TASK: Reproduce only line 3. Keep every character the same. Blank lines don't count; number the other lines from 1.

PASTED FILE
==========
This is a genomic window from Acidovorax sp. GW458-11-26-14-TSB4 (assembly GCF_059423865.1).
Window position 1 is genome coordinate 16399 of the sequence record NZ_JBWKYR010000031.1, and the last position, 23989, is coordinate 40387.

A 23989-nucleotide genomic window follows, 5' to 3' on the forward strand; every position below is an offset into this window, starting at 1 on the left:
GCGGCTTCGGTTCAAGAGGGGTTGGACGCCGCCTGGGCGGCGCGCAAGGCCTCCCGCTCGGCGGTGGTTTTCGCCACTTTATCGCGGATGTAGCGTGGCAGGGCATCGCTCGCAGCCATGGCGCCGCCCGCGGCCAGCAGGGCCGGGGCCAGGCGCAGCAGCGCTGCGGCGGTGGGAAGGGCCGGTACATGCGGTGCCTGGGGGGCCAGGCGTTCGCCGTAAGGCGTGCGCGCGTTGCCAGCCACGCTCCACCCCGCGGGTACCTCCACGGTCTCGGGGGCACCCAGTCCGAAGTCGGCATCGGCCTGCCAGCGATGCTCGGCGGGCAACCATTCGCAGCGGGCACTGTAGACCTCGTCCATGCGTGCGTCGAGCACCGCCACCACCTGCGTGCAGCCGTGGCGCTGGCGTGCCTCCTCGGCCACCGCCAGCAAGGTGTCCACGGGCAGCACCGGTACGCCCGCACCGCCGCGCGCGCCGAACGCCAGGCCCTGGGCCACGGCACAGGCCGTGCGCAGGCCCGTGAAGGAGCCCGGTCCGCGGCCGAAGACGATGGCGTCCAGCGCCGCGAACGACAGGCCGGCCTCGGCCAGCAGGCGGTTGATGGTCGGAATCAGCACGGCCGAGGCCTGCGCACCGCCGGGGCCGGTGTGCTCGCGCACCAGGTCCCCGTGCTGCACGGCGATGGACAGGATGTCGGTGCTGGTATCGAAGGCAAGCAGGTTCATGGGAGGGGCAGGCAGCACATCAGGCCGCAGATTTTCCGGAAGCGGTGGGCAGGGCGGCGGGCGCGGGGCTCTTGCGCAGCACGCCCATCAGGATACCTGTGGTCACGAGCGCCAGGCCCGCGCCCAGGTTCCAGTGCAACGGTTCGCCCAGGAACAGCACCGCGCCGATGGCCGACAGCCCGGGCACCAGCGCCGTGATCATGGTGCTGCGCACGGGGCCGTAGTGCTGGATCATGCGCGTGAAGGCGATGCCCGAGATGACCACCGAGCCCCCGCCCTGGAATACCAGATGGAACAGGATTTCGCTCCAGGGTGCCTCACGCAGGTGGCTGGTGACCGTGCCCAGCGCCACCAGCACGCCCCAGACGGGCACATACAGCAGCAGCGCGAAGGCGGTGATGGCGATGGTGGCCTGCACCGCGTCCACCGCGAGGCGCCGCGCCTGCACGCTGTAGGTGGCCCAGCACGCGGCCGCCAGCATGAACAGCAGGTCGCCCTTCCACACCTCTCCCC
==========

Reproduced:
A 23989-nucleotide genomic window follows, 5' to 3' on the forward strand; every position below is an offset into this window, starting at 1 on the left: